▶️ ‘Recognize it’s real’ – Rescue at Mt. Bachelor highlights the dangers of tree wells, skiing alone



Nearly 70 inches of powder is good news for skiers and snowboarders, but with new snow comes new hazards, like tree wells.

“Large amounts, quick accumulations, it puts the risk up pretty high,” said Mt. Bachelor Director of Operations Tom Lomax. 

On Sunday, Bend resident Geoff Angell saved the life of a snowboarder who had ventured off the groomers and got stuck in a tree well.

“He said, I thought I was going to die,” Angell said. 

Angell’s story is a reminder of the dangers of skiing off trail after a new dump of snow.

“When we’re in a storm cycle, when we’ve had 65 inches, that’s when we really start talking about it,” Lomax said.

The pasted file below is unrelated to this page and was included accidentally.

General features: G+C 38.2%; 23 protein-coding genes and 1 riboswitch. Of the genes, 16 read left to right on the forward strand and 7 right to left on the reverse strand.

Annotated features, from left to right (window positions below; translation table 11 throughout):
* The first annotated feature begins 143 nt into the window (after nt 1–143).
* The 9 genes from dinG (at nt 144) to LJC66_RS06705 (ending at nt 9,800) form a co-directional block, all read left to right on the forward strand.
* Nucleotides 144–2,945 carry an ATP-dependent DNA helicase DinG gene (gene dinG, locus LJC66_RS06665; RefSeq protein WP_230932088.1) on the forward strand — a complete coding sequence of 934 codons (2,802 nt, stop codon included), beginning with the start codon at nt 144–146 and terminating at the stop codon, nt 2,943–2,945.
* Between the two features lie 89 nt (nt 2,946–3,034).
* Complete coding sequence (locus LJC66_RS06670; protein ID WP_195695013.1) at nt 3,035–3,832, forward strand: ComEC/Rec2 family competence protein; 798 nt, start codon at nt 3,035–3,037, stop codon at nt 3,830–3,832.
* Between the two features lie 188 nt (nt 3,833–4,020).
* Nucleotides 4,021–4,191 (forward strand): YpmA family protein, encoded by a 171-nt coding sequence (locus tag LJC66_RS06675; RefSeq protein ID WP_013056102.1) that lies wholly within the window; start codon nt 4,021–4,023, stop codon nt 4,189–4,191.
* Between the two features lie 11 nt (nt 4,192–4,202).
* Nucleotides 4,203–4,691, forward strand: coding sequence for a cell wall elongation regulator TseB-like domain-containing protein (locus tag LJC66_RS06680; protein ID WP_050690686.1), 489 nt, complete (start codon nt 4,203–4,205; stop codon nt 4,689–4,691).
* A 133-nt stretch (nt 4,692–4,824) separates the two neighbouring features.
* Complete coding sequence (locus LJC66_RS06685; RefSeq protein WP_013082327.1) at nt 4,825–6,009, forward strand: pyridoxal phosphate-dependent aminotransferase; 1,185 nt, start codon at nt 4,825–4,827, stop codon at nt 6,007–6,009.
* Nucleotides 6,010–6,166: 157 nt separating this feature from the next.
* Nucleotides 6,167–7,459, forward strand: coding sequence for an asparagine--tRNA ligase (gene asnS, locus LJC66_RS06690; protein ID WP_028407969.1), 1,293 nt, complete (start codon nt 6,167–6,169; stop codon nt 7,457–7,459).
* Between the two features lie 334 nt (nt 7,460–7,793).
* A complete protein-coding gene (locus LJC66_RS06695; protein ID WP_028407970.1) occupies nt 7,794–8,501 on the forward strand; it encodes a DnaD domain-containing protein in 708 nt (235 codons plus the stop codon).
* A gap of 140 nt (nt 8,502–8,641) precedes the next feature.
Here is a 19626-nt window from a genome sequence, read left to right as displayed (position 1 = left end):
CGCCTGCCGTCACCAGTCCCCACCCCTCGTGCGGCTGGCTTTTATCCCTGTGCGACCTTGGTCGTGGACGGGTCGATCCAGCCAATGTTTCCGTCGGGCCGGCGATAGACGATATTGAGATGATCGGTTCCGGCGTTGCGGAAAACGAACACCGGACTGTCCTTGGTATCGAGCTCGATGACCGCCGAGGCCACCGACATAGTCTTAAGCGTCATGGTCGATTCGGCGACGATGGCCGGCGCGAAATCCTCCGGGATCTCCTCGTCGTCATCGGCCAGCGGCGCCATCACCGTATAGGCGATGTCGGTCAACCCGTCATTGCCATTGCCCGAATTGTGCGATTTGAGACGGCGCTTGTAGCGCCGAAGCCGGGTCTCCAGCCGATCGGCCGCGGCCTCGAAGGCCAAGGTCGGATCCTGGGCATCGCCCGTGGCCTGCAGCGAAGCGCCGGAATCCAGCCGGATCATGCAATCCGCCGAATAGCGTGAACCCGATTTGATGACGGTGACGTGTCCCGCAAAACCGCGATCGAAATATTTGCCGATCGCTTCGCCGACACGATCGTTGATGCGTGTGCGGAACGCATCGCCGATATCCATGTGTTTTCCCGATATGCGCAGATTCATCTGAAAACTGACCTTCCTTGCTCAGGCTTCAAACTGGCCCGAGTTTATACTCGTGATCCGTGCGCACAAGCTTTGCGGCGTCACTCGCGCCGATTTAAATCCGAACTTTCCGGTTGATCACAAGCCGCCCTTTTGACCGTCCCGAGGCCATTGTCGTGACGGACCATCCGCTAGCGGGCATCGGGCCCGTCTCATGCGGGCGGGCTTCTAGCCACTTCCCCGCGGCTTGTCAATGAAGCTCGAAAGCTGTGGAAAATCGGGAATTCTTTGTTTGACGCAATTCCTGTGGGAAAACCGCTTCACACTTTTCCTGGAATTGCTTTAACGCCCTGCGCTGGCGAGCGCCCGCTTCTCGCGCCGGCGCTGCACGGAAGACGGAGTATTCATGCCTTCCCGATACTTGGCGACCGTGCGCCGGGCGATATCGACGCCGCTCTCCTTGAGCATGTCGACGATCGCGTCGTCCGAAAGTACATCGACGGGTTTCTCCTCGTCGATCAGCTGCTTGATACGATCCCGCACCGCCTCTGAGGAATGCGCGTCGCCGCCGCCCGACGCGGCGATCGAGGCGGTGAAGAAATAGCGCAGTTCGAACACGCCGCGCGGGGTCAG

Lomax says tree well incidents could increase with the emergence of new ski and snowboard designs, made specifically for deep snow.

“Wide skis has made deep snow accessible for intermediate skiers,” he said. “It use to just be expert skiers.”

To ski safe, riders need to know what a tree well looks like.

“There are big hemlocks up here, but there are small trees that are just as dangerous,” Lomax said. 

It’s important to ski with a partner, and stay close enough to the partner that you could help them quickly if they were to fall in.

“The statistics show that your partner will keep you alive,” he said. 

Lomax also recommends skiing with a personal beacon, avalanche probe and shovel if you’re going off-trail.

With the new snow, Mt. Bachelor is providing more information on tree wells and how to avoid them at their website.

“The key message is recognizing it’s real.”



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